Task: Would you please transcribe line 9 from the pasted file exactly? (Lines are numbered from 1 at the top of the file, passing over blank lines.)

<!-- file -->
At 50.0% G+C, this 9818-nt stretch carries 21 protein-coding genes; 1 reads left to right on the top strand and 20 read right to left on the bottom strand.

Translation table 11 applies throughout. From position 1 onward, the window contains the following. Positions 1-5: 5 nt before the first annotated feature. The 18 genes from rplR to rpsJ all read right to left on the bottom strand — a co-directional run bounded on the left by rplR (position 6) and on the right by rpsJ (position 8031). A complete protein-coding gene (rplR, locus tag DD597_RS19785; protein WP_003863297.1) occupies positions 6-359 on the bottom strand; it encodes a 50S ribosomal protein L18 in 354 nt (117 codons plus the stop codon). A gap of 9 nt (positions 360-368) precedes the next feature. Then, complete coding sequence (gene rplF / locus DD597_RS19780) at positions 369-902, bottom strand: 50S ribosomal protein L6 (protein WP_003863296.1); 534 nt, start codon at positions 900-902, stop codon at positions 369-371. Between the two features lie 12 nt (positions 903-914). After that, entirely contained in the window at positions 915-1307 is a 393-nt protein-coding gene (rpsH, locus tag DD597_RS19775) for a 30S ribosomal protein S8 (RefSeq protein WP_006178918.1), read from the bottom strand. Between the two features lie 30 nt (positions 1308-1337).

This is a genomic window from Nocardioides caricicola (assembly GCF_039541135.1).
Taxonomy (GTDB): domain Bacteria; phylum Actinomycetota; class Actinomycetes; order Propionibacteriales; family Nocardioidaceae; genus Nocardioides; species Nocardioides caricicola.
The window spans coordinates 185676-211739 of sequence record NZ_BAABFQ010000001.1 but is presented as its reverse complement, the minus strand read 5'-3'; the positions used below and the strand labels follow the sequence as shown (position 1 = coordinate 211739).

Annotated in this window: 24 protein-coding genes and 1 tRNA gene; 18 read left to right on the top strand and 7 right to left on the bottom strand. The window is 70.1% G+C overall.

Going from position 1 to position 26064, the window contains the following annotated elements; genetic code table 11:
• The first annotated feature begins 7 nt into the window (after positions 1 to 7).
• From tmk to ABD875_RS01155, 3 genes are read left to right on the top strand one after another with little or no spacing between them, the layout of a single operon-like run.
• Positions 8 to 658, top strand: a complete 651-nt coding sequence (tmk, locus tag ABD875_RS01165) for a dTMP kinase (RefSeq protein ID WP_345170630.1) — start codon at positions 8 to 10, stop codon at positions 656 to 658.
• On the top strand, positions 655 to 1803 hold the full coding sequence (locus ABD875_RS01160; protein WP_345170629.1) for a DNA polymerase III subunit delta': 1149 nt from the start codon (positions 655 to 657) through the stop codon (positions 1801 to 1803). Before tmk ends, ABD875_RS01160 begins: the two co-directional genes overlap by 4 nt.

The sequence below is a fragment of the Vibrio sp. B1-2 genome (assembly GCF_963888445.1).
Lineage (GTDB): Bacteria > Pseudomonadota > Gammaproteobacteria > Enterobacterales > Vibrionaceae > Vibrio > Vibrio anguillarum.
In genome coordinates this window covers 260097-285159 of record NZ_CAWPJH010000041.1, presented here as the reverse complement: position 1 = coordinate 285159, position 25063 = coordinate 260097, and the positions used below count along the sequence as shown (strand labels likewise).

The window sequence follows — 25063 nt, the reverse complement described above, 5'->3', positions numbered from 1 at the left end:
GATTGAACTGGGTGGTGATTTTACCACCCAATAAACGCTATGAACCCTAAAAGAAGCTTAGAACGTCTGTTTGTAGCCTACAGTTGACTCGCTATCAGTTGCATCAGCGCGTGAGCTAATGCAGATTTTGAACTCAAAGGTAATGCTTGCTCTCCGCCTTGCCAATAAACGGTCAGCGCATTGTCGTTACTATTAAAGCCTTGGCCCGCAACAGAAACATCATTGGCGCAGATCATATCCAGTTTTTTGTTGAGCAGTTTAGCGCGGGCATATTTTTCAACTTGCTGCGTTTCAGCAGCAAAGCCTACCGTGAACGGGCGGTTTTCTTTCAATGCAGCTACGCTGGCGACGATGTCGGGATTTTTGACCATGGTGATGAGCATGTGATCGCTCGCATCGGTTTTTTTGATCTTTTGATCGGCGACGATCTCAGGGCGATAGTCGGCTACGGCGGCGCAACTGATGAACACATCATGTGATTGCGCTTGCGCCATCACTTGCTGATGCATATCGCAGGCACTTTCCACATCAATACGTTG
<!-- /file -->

• From tmk to ABD875_RS01155, 3 genes are read left to right on the top strand one after another with little or no spacing between them, the layout of a single operon-like run.